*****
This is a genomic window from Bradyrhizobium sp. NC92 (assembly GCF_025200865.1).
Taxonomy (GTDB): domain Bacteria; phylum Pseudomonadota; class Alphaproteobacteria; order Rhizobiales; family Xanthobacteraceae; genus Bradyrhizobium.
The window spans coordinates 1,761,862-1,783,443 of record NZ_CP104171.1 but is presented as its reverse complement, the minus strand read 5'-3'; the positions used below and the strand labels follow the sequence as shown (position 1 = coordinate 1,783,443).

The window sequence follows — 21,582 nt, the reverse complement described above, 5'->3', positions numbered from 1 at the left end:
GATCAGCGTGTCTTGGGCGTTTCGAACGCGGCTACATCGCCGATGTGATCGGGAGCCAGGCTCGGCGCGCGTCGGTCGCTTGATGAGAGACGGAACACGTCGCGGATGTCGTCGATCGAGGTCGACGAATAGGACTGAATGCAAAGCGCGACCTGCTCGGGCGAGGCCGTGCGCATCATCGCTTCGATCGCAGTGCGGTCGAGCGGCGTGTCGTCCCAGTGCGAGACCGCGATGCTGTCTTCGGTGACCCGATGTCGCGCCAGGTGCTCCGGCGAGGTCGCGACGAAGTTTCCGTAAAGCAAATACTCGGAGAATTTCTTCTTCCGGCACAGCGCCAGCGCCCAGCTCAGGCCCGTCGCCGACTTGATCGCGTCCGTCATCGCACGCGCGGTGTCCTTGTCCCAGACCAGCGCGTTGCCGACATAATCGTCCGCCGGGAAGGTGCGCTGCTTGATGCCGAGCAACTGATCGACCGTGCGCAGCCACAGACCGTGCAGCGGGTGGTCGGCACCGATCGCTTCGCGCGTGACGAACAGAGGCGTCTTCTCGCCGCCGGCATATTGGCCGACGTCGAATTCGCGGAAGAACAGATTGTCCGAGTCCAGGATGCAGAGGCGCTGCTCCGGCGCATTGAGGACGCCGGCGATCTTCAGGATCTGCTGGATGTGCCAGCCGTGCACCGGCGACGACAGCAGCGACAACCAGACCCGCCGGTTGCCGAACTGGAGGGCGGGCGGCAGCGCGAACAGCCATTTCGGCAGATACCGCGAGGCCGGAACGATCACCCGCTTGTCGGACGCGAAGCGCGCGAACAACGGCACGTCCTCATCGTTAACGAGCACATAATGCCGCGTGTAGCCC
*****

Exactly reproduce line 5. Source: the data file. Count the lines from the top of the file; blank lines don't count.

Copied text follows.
GATCAGCGTGTCTTGGGCGTTTCGAACGCGGCTACATCGCCGATGTGATCGGGAGCCAGGCTCGGCGCGCGTCGGTCGCTTGATGAGAGACGGAACACGTCGCGGATGTCGTCGATCGAGGTCGACGAATAGGACTGAATGCAAAGCGCGACCTGCTCGGGCGAGGCCGTGCGCATCATCGCTTCGATCGCAGTGCGGTCGAGCGGCGTGTCGTCCCAGTGCGAGACCGCGATGCTGTCTTCGGTGACCCGATGTCGCGCCAGGTGCTCCGGCGAGGTCGCGACGAAGTTTCCGTAAAGCAAATACTCGGAGAATTTCTTCTTCCGGCACAGCGCCAGCGCCCAGCTCAGGCCCGTCGCCGACTTGATCGCGTCCGTCATCGCACGCGCGGTGTCCTTGTCCCAGACCAGCGCGTTGCCGACATAATCGTCCGCCGGGAAGGTGCGCTGCTTGATGCCGAGCAACTGATCGACCGTGCGCAGCCACAGACCGTGCAGCGGGTGGTCGGCACCGATCGCTTCGCGCGTGACGAACAGAGGCGTCTTCTCGCCGCCGGCATATTGGCCGACGTCGAATTCGCGGAAGAACAGATTGTCCGAGTCCAGGATGCAGAGGCGCTGCTCCGGCGCATTGAGGACGCCGGCGATCTTCAGGATCTGCTGGATGTGCCAGCCGTGCACCGGCGACGACAGCAGCGACAACCAGACCCGCCGGTTGCCGAACTGGAGGGCGGGCGGCAGCGCGAACAGCCATTTCGGCAGATACCGCGAGGCCGGAACGATCACCCGCTTGTCGGACGCGAAGCGCGCGAACAACGGCACGTCCTCATCGTTAACGAGCACATAATGCCGCGTGTAGCCC